L Artificial intelligence is one of the new tools available to investigators. Without it, it is difficult – if not impossible – to compile, cross-reference and analyze data related to hundreds of thousands of federal contracts.

If artificial intelligence can be a tool, it can prove counterproductive, according to Professor Saint-Martin.

Algorithms can help civil servants looking for clues, but also contractors trying to circumvent the rules.

Among the other tools the ministry relies on to keep tabs on suppliers is the Office of Supplier Integrity and Compliance (BICF). It will see the light of day next May.

The mission of the BICF and its future employees is to ensure that the federal government does not do business with suppliers exhibiting concerning behavior. To do this, the office will have the ability to detect fraud and wrongdoing related to federal procurement.

It may take measures such as suspending or removing a supplier, in the absence of prosecution or accusation, and collaborate with other jurisdictions such as Quebec or the United States, according to information provided during a technical briefing.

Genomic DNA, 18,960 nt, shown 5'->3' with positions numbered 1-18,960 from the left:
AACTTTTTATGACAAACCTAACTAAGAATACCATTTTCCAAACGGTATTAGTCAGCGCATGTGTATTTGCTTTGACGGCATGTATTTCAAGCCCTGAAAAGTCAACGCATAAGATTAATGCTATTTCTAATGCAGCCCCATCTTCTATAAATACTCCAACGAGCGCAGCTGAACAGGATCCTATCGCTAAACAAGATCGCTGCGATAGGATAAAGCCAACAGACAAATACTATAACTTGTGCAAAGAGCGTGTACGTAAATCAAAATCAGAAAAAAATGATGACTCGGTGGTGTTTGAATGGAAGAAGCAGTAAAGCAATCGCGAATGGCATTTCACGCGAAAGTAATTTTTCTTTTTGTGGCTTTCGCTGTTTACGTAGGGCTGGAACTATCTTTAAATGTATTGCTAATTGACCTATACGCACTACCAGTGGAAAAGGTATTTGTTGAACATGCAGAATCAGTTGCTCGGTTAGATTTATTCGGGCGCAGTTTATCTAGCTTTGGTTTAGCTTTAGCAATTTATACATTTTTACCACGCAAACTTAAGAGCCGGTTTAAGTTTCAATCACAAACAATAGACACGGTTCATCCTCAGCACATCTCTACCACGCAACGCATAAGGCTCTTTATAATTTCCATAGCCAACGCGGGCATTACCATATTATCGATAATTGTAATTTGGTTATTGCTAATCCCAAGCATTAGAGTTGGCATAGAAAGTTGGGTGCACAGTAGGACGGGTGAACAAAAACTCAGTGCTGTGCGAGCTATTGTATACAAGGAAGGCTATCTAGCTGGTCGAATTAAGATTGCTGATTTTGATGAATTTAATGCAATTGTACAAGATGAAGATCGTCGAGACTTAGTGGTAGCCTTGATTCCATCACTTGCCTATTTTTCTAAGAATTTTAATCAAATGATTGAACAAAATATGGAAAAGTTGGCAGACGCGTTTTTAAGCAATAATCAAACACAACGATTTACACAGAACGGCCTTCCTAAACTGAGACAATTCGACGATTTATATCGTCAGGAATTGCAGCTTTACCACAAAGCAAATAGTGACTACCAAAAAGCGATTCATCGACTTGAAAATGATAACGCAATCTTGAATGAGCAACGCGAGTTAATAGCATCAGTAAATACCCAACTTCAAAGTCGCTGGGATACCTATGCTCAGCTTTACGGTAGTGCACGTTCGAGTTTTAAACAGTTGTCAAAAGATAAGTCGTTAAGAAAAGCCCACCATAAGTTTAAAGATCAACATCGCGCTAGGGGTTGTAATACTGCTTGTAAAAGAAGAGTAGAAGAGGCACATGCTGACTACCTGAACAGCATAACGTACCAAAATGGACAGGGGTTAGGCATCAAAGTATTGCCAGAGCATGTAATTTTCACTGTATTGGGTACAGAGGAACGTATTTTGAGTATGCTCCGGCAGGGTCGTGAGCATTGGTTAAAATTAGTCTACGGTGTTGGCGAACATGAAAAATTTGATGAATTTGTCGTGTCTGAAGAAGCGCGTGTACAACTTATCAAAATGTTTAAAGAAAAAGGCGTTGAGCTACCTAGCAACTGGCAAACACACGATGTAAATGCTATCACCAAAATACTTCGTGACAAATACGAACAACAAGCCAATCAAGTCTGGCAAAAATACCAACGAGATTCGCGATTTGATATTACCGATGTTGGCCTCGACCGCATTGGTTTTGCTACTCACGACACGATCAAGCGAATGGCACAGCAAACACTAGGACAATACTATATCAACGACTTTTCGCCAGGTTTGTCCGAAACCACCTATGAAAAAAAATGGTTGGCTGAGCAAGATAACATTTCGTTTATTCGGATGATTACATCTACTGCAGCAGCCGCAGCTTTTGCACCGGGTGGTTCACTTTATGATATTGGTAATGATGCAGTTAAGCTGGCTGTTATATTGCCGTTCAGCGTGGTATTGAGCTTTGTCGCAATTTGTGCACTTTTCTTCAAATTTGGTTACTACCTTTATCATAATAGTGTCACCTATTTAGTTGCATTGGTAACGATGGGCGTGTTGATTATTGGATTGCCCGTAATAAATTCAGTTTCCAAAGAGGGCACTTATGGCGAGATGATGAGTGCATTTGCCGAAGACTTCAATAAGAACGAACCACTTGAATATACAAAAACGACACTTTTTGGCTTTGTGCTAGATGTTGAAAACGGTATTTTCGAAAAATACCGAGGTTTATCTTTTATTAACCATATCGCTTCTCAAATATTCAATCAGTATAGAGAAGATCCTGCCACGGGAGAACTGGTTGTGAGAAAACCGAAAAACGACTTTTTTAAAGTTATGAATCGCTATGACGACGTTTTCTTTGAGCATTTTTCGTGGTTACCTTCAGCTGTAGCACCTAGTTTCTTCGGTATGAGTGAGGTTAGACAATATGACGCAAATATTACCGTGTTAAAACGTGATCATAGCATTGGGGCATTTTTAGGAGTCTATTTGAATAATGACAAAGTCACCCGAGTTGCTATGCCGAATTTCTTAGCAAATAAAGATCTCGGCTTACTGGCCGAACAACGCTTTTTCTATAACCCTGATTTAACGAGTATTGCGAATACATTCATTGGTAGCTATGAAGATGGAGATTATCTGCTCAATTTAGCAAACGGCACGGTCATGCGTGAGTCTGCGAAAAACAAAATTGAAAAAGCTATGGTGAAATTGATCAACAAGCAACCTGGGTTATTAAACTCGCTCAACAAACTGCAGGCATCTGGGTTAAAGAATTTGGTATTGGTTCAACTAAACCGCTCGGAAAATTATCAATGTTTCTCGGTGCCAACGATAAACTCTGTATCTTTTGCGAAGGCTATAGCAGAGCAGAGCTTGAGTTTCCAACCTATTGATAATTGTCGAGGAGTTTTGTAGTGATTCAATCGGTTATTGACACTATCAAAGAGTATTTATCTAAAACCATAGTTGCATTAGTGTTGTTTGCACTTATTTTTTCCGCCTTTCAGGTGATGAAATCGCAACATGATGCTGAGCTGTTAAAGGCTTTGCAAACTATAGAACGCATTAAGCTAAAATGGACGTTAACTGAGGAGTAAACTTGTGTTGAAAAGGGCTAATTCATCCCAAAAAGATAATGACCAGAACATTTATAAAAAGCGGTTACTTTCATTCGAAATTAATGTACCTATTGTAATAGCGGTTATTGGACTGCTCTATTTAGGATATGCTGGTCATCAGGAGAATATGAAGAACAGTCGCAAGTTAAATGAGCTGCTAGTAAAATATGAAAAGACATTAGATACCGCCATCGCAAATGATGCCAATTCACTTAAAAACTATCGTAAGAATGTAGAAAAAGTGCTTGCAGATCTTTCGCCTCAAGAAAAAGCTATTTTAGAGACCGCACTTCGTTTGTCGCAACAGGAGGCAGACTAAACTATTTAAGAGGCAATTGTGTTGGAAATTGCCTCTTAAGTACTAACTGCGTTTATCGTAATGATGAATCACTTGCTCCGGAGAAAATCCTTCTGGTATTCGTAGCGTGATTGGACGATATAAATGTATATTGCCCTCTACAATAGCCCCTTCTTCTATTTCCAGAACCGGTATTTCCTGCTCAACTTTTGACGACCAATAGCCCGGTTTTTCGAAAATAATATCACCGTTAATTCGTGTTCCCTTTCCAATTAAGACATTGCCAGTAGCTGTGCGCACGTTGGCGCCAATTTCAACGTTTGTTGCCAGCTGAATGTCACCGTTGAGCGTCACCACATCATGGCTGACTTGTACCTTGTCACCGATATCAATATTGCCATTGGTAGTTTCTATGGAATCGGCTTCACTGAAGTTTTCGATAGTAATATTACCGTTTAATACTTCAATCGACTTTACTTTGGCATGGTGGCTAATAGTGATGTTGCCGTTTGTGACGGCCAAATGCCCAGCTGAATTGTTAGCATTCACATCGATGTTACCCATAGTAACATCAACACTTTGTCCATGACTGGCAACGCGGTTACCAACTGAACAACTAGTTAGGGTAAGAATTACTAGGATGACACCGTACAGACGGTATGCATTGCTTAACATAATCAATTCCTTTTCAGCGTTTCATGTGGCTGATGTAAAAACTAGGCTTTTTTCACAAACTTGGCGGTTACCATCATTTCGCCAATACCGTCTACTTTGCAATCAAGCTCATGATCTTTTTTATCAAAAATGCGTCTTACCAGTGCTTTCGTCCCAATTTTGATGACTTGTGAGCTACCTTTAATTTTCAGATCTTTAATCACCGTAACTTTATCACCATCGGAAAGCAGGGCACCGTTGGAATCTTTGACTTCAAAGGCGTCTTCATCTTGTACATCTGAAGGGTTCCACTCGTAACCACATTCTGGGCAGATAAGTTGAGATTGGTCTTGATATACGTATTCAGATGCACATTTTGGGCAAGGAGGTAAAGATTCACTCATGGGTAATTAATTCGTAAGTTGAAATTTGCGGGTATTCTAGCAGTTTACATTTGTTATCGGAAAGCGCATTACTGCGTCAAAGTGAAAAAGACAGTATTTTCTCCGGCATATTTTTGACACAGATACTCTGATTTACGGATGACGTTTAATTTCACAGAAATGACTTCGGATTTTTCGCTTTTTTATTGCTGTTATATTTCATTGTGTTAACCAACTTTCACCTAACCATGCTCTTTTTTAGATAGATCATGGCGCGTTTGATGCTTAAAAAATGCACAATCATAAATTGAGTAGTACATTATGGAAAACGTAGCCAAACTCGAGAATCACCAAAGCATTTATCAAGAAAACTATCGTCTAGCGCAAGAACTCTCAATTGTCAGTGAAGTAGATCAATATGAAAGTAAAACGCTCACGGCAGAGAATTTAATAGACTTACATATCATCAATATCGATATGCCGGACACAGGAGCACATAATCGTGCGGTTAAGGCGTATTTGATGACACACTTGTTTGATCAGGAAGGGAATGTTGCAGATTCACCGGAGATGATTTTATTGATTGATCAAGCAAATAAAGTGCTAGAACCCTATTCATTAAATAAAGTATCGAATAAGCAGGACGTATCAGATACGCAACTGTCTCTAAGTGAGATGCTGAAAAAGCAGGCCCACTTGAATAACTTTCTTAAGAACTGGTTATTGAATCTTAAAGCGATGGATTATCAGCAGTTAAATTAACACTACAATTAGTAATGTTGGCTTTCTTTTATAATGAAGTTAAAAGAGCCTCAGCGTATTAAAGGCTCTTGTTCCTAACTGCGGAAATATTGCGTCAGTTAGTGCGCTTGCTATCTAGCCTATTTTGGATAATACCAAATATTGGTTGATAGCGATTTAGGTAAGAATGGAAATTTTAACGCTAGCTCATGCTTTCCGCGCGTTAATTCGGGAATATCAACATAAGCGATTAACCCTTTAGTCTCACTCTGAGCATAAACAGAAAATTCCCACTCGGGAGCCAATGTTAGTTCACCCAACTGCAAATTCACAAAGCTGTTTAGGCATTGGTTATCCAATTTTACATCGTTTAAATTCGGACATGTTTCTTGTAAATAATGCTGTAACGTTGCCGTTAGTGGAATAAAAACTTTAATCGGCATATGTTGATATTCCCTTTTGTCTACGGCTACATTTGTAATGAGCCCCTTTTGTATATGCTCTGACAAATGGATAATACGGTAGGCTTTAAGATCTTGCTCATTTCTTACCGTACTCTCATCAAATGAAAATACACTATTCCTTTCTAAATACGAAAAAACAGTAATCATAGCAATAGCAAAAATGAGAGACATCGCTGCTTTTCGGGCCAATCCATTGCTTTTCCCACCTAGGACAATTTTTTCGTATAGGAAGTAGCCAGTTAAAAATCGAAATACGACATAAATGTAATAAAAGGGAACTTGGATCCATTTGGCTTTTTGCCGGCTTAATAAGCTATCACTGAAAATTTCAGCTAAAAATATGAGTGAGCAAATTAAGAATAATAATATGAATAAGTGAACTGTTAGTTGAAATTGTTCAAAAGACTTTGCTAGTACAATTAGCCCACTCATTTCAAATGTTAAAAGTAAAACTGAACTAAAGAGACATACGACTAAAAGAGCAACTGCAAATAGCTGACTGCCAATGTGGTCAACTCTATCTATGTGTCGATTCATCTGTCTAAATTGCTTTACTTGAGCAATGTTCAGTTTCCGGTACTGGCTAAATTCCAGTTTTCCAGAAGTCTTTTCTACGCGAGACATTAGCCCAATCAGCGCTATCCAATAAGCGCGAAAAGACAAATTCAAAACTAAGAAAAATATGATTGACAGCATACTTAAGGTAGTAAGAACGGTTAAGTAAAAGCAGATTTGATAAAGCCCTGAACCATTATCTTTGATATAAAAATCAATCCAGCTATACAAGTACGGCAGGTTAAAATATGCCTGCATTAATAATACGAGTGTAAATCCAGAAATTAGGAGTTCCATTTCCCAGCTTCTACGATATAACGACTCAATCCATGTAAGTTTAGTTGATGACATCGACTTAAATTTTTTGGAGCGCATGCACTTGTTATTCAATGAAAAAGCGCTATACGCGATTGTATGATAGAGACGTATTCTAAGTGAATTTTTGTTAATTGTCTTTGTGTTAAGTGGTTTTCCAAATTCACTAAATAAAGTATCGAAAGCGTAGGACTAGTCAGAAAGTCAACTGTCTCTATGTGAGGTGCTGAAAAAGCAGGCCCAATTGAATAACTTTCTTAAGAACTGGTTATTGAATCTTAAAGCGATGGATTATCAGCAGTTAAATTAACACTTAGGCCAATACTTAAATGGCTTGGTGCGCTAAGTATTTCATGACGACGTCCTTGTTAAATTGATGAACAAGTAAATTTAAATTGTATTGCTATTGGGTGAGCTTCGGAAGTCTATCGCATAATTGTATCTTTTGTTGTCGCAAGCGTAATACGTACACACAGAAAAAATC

If the pandemic caused an electric shock which accelerated the digital efforts of the public administration, according to Denis Saint-Martin, the episode above all tested the public service in an emergency situation. Good public administration and the concept of emergency are incompatible, he adds.

However, the professor sees a possible return of the pendulum where almost systematic external subcontracting – a way of doing things that dates back to the 1990s – would be gradually replaced by more work from internal civil servants.

No one likes bureaucracy. Then, when scandals like that happen, it's sure that it's easy to sugarcoat the backs of bad officials, declares Denis Saint-Martin.

He adds: These are tough times to go through, but some would say that these are golden files and opportunities to really work hard.

Minister Duclos' interview will be broadcast inThe Behind the Scenes of Power< em> at 11h, Sunday, on ICIRDI and HERE TV.